Overall, London’s menswear shows continued the drive for sportswear highlighted in Milan and Paris. Performance outerwear in particular is one to watch, and many designers looked to the 1960s for tailoring. Oliver Spencer was a great example of the casual workwear look still selling for menswear, with a healthy dose of tailoring and nylon sportswear jackets. Navy and olive green were highlighted by red and orange tones. Aquascutum’s collection, as to be expected, had some great outerwear examples of macs and trenches updated with new finishes and in a fresh palette of powder blue. Christopher Shannon ran with the sports influence, as varsity jackets were updated with patterned sleeves and colour livened nylon jackets. With 1960s tailoring and knitwear influences underpinning the collection, Hardy Amies fused a palette of grey, dusky pink and navy with highlights of turquoise. Short tailored shorts and trousers were worn with cardigans and jumpers under mainly slim, single-breasted jackets. In contrast, James Long was all about the snakeskin and high shine, with metallic finishes on jackets, T-shirts and shorts. Lurex knitwear echoed the grunge-meets-glamour womenswear trend.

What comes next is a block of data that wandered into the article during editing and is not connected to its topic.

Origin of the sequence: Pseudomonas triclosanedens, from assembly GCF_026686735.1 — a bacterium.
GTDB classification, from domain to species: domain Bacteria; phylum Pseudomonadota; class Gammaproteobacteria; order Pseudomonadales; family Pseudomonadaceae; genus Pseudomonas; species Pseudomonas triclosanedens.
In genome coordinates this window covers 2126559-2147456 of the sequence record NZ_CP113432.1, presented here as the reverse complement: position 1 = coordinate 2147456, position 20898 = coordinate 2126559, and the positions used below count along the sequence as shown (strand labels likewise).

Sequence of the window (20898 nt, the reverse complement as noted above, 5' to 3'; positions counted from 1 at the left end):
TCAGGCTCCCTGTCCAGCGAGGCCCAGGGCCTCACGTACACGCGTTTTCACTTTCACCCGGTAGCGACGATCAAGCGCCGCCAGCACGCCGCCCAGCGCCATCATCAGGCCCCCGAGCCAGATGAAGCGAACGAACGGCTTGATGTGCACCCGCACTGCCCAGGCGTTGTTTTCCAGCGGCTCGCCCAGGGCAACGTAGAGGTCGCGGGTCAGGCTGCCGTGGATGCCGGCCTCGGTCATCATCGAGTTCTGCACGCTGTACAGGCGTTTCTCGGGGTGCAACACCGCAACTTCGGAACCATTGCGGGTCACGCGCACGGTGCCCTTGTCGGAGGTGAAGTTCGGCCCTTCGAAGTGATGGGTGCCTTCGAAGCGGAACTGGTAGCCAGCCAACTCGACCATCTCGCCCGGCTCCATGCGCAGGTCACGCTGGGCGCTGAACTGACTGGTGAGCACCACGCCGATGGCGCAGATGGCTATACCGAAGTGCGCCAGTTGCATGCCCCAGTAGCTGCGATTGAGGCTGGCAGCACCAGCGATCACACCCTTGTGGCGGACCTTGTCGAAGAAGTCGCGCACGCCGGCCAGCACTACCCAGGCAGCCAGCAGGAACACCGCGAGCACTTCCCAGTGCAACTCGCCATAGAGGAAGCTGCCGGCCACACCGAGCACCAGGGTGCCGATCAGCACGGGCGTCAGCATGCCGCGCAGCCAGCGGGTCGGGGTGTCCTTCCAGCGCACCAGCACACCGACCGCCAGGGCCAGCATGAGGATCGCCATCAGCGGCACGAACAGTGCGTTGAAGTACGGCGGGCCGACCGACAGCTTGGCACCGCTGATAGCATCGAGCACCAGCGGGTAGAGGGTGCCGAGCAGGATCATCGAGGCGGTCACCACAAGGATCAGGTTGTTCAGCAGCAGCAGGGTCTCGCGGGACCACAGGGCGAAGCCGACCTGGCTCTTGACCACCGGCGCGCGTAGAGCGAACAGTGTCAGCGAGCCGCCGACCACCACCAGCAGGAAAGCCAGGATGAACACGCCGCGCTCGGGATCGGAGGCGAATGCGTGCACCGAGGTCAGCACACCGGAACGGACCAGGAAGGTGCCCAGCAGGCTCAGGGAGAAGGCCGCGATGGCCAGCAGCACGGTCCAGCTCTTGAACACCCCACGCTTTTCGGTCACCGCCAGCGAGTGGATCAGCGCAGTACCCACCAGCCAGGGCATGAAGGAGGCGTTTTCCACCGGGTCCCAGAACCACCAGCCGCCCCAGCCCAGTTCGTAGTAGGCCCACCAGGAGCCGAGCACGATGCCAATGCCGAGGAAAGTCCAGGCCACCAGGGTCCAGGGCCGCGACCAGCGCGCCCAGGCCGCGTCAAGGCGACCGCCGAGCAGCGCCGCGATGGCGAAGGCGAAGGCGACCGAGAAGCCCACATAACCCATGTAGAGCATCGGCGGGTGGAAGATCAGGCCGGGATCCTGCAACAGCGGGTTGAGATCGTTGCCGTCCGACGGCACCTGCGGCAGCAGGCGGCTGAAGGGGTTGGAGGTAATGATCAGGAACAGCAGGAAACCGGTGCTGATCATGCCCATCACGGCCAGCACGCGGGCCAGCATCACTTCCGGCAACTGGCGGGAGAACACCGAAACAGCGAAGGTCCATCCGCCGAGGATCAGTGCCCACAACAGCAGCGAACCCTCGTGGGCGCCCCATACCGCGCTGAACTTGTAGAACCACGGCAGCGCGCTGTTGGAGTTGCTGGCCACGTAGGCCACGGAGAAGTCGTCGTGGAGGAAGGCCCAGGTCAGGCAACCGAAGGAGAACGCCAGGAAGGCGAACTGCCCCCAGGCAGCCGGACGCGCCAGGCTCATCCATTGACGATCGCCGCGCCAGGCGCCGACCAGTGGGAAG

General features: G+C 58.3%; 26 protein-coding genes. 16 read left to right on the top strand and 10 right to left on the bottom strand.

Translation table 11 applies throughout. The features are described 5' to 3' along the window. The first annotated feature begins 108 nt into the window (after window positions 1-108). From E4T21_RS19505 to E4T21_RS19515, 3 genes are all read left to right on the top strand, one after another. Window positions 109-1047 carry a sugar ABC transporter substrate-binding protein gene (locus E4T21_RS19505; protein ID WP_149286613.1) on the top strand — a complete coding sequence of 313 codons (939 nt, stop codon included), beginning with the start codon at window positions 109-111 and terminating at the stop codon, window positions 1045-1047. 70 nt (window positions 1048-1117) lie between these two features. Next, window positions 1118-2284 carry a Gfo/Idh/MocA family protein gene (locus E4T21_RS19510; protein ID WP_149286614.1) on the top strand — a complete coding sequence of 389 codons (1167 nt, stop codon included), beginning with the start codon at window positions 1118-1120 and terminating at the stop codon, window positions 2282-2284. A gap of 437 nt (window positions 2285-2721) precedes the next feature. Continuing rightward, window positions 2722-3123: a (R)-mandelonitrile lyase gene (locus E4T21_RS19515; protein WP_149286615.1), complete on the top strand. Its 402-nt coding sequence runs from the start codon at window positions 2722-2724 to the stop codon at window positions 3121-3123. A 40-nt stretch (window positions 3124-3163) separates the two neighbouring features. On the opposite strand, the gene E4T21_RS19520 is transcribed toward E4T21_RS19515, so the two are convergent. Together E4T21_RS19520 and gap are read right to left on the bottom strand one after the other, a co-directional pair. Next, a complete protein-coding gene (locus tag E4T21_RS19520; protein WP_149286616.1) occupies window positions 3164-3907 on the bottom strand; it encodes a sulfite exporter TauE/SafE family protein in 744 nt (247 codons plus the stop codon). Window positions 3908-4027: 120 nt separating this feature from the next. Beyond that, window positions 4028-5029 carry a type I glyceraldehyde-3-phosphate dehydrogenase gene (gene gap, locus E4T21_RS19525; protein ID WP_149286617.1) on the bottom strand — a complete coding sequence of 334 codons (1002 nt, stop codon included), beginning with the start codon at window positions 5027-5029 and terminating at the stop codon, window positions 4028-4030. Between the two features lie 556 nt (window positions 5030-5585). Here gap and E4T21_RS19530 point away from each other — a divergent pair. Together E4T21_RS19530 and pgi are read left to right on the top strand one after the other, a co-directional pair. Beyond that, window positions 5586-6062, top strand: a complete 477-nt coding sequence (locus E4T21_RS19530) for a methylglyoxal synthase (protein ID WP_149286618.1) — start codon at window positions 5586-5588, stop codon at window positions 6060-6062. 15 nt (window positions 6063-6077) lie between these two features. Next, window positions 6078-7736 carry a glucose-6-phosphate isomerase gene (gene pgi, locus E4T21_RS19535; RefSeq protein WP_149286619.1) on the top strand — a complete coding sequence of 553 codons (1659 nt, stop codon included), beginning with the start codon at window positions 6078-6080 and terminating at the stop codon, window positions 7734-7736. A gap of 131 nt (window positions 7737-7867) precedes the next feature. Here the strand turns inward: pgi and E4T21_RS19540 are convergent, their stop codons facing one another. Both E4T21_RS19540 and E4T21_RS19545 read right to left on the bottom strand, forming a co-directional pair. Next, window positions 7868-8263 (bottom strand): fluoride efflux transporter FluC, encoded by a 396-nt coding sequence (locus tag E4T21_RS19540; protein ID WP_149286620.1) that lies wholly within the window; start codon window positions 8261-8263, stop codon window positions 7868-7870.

JW Anderson continued the colour and print idea with bright silk satin trousers and cutout pattern tops, as well as sleeveless tops with craftwork appliqué. Lou Dalton presented a collection in black, cream, grey and white with interest added through asymmetric zips on the collars of jackets and pockets. The sports influence continued on nylon macs and collarless jackets. Knitwear was a highlight at Todd Lynn’s show, as metal grey wide-weave knits created the effect of sheer panels on asymmetric lines. Topman Design offered Moroccan-inspired printed silks on pyjama-style shorts and trousers; an updated bomber stood out. E Tautz fused sportswear and tailoring influences with a 1960s feel.